Ever watched the show Undercover Boss? It’s were a high level executive in a company disguises him or herself as a new trainee in the company to evaluate how the company is going and what changes need to be made. What if you became the undercover parent in order to learn what your kids need from you?

One of the things I love about that show is that the boss gets information straight from his employees to help make the company better. The boss sees areas that need improvement and takes action to make changes.

How can you become an undercover parent?

Sometimes I get the job of doing undercover work for parents when their kids are working with me. When working with teens, I ask what she needs differently from her parents and usually get the unedited version of what needs improving. I help her understand why she needs it, why she thinks her parents aren’t doing it, and how to communicate this need to them.

Then we often talk through the unmet need with the parents together. This is where I tend see things struggle. Many parents get defensive when I disclose the findings of my undercover work. They don’t want to own that they need to make changes too. They think their child is the only one that needs to make adjustments.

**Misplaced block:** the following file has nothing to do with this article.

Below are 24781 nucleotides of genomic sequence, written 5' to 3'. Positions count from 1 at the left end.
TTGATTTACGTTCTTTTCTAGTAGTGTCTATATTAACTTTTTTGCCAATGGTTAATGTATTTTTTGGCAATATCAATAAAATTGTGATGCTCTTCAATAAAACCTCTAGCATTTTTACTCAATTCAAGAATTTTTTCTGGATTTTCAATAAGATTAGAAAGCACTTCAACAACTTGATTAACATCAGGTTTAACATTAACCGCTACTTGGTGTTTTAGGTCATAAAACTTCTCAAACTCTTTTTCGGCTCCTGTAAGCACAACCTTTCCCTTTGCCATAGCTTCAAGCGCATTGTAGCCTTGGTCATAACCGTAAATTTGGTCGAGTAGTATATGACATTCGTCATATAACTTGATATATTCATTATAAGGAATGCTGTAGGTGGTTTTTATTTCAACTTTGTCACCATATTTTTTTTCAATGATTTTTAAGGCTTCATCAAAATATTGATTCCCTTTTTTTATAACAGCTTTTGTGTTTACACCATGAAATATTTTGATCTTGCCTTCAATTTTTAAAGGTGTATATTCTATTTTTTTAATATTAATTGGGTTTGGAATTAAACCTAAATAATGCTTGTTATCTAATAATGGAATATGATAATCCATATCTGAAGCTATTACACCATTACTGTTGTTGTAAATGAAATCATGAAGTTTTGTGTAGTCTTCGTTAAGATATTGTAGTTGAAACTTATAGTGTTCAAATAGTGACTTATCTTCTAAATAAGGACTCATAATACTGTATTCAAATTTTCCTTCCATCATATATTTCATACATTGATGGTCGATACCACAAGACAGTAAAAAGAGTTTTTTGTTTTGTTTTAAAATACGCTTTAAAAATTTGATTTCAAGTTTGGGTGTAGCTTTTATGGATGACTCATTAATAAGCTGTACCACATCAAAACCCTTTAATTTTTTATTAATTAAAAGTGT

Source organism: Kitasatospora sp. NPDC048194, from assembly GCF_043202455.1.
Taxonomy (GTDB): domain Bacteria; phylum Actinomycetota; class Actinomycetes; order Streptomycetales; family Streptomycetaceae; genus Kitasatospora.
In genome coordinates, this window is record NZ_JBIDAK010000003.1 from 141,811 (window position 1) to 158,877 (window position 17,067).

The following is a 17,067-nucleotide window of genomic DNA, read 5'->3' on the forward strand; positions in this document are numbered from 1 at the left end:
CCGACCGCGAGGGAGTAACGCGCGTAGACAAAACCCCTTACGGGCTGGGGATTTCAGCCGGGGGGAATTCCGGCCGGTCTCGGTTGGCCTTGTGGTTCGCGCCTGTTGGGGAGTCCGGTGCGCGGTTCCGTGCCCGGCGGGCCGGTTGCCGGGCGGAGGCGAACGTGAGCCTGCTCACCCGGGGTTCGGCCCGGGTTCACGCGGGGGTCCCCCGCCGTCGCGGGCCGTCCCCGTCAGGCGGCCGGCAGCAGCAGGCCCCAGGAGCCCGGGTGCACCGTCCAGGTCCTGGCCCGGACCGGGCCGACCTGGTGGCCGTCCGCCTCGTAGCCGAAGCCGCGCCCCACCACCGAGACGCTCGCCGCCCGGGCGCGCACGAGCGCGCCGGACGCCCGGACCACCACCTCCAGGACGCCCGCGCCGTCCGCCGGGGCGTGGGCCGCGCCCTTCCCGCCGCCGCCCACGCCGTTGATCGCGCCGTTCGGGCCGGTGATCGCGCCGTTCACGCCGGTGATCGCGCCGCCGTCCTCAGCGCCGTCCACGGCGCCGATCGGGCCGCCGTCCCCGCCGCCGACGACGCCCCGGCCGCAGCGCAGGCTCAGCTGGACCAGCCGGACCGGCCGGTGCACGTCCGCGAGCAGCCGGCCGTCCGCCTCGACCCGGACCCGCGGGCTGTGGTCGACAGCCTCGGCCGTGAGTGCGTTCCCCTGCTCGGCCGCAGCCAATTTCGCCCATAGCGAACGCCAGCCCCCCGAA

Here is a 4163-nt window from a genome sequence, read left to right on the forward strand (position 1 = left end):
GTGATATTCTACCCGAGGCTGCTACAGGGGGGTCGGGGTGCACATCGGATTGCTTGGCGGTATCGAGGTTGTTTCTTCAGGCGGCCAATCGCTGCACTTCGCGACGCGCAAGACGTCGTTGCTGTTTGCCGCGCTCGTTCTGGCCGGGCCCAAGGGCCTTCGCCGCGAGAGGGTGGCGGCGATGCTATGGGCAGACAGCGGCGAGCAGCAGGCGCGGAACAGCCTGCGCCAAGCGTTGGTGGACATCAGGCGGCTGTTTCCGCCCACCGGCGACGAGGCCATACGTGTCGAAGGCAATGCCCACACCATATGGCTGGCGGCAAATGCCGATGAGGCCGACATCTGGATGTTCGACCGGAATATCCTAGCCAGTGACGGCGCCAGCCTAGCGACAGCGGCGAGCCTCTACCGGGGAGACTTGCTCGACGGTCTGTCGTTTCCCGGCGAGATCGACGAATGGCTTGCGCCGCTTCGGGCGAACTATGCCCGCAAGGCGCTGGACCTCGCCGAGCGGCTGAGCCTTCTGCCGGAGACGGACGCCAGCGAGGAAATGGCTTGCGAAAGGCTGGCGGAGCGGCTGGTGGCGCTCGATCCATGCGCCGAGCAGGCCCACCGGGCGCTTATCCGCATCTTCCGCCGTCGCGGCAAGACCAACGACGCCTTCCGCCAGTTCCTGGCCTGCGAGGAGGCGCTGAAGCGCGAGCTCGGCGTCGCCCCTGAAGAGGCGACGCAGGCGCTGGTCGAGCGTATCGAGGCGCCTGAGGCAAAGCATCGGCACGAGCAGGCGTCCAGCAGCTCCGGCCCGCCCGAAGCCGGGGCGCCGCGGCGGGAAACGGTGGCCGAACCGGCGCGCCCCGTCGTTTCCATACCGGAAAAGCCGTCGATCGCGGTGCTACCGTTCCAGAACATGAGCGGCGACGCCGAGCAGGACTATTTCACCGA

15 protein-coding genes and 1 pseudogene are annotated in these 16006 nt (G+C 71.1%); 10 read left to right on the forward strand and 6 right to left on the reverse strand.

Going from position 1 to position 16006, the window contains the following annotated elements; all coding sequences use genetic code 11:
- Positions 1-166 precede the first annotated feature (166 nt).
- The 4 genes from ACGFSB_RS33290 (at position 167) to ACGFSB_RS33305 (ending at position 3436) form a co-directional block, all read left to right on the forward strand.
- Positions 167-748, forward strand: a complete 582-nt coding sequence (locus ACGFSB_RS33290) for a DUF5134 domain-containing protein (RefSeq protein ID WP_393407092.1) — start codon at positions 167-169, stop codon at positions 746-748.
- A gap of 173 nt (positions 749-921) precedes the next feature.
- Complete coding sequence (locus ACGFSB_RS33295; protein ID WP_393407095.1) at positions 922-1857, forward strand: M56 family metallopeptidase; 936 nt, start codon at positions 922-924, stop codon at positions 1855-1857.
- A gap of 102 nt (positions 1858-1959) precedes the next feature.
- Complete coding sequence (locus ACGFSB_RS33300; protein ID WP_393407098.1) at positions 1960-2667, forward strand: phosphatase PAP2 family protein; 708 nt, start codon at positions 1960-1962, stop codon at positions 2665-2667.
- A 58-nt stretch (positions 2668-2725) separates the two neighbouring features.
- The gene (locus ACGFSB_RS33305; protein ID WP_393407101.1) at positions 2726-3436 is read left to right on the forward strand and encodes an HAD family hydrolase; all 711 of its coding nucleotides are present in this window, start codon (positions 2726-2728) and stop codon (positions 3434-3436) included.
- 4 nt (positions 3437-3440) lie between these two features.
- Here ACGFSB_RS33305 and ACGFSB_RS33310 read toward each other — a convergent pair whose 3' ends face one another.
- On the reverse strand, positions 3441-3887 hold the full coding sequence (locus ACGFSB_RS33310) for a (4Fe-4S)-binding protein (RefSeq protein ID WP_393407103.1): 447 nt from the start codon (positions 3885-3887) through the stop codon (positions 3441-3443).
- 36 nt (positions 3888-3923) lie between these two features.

I know it’s hard to hear you aren’t a perfect parent, but isn’t it great that your kids are sharing what they need in a healthy way? We all have work to do in the parenting department, and who better to give us feedback than our kids!

I become the undercover parent with my kids every few months. I pick a quiet moment when we are close to ask, “Is there anything I can change to be a better mommy to you?” As I wait for their answer, I prepare myself for their response then process the information they share. These moments are usually really special times where my kids know they can be open and that it’s safe to share. If you need some help talking to your kids, here are some helpful communication tips on parenting.

So it’s time to go undercover and find out the changes you need to make in your family. Allow your kids to have a voice and teach you what they need. Listen to them and work to make change.

Is it hard for you to hear about areas you need to improve on as a parent? If so, why?